Conscience Rights are HUMAN Rights

Last year, I wrote a blog about Conscience Rights.  The motivation for the blog was the concerning move by the Ontario courts to “infringe on doctors’ religious freedoms.

I know, I know, the case dealt with whether physicians (and other health care providers) had the ability to refuse to provide a referral for situations where they conscientiously objected. Currently, the hot topic for this scenario is Medical Assistance in Dying (MAiD). And yes, the headlines simply said the request for an appeal of a lower court decision on granting physicians conscience rights was denied. I also know there was a lot of talk about the right of the patient to determine their own health care (which is of course must be respected).

But in the text of the initial ruling, the courts clearly and unequivocally admitted that they were infringing on doctors’ rights.

I made a Star Trek reference in my last blog on this issue. Hence, one would be appropriate here. It would seem the Ontario Courts were using the logic first uttered by Mr. Spock in Star Trek 2 – The Wrath of Khan:

“Logic clearly dictates that the needs of the many outweigh the needs of the few.”

But is that really the case here? Will patients be unable to access legal health care services, simply because physicians are able to keep their fundamental human rights? The short answer is no.

In Ontario, for a service such as MAiD, all a patient really has to do is call the MAiD co-ordination service, and they are guaranteed an assessment. A physician who gets a request for this service simply has to give a patient the 1-800 number to call. Heck, patients can even look the number up online and call themselves without asking their own physician.

In short, the service is readily available to those who want it. The needs of the many are not, in any way, shape or form compromised by Conscience Rights legislation. The Ontario Courts have therefore willingly infringed on the rights of a minority, on the basis of a false premise.

Let me also mention the reaction to my last blog on this issue. I had mentioned that in the near future, we would be facing many ethical dilemmas as a society. Not the least of these include new genetic treatments and therapies. Most physicians were supportive of my blog but some expressed concern that brining up genetic advancements was too extreme. One commentator even used the analogy that seemingly all twitter arguments degrade to – “…can’t compare asking for MAID to asking to revisit the Nazi eugenics movement

And yet.

Look what’s happening in the world.

In China, a group of scientists have inserted human brain DNA into monkeys. They state the reason for this is to study conditions like Autism. Jeez, have these people never seen Planet of the Apes????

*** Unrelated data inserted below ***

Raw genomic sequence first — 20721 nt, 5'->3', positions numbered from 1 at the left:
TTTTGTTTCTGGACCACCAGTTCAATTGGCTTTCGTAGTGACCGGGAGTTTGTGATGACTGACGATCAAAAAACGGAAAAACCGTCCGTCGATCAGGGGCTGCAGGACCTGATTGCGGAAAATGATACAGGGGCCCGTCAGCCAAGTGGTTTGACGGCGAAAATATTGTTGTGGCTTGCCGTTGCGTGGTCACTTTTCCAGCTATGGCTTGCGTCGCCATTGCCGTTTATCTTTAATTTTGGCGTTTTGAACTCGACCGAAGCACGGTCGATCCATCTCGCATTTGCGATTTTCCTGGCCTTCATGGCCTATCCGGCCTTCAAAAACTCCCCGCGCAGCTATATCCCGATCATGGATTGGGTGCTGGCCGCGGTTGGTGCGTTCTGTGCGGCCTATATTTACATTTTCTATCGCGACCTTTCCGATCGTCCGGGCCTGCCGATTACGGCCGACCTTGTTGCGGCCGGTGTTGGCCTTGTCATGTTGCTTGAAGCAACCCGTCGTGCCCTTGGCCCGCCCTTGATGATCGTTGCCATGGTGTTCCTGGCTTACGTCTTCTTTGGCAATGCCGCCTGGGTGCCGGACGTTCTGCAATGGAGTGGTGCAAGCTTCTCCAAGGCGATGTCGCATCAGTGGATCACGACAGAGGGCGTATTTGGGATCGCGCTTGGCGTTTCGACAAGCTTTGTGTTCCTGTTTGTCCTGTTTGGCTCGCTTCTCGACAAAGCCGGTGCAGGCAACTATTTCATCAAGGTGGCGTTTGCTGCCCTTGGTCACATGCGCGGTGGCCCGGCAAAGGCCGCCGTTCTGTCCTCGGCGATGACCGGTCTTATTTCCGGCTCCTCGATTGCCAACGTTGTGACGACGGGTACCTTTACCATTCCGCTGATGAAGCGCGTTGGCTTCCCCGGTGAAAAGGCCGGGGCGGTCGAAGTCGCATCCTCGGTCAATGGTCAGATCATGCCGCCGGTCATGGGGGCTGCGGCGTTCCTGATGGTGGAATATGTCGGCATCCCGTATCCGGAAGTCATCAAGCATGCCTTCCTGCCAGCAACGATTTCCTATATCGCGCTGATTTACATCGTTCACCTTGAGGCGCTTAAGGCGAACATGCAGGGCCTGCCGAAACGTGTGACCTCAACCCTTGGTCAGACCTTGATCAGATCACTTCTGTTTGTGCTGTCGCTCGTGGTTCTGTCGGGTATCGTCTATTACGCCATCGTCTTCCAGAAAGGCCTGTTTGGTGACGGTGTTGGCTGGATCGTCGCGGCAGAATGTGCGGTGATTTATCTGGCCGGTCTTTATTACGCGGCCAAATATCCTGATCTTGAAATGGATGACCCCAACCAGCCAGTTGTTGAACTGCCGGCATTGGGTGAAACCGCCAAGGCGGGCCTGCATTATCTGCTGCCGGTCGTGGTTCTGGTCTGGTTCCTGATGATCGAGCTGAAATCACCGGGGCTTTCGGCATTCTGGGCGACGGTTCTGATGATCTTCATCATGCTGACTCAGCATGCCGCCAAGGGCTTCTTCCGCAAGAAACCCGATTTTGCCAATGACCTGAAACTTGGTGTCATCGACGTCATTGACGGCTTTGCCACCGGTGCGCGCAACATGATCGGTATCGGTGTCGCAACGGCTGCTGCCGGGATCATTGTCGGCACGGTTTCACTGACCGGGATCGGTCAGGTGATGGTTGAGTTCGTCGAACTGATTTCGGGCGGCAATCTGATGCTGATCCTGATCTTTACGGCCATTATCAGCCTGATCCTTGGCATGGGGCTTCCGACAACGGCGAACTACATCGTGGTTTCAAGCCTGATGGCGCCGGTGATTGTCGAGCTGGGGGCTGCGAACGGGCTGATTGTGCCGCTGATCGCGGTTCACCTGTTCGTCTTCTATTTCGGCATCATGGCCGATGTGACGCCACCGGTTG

As Elon Musk dreams of colonizing Mars, scientists are now actively looking at “tweaking” the DNA of people who wish to colonize Mars as a way to protect them from harmful radiation and microgravity. There is even thought being given to merging our DNA with tardigrades (weird microscopic creatures that can seemingly survive anything).

This s all in addition to work that is being done by companies like Neuralink (another Elon Musk organization) to develop brain implants.

Indeed, as Davis Masci pointed out last September:

“But thanks to recent scientific developments in areas such as biotechnology, information technology and nanotechnology, humanity may be on the cusp of an enhancement revolution. In the next two or three decades, people may have the option to change themselves and their children in ways that, up to now, have existed largely in the minds of science fiction writers and creators of comic book superheroes”

These aren’t some weird tabloid, National Enquirer type stories. There are real scientists actively doing this kind of work. The point being that protecting Conscience Rights is not just about MAiD, it’s about ensuring that on a go forward basis, peoples fundamental freedoms are not impugned in what promises to be the most ethically challenging time for science in human history. It’s about ensuring that people do not have to work on or accept for themselves, things that they find morally objectionable.

As a free society, we have always recognized certain inalienable human rights. It’s not just the right to free speech, assembly or vote. The Canadian Charter of Rights and Freedoms specifically mentions freedom of conscience and religion (see section 2). This was due in large part to a recognition that a diverse society is a stronger society and in order to protect that diversity, we must protect fundamental freedoms.

That’s where the judges erred last year. By infringing on the rights of a few, stating that by doing so they were protecting the right of many (which as I’ve shown above, isn’t even the case), the judges have damaged our society as whole, and made it easier to take away more rights from more people. They failed to realize that you cannot make a society stronger, or more free, by taking away the rights of a minority. You only increase the possibility of taking away more rights in the future.

As a society, we must be ever watchful for these infringements on our freedoms. To use another Star Trek quote, this time from Captain Jean-Luc Picard (nerd alert – TNG episode “The Drumhead”):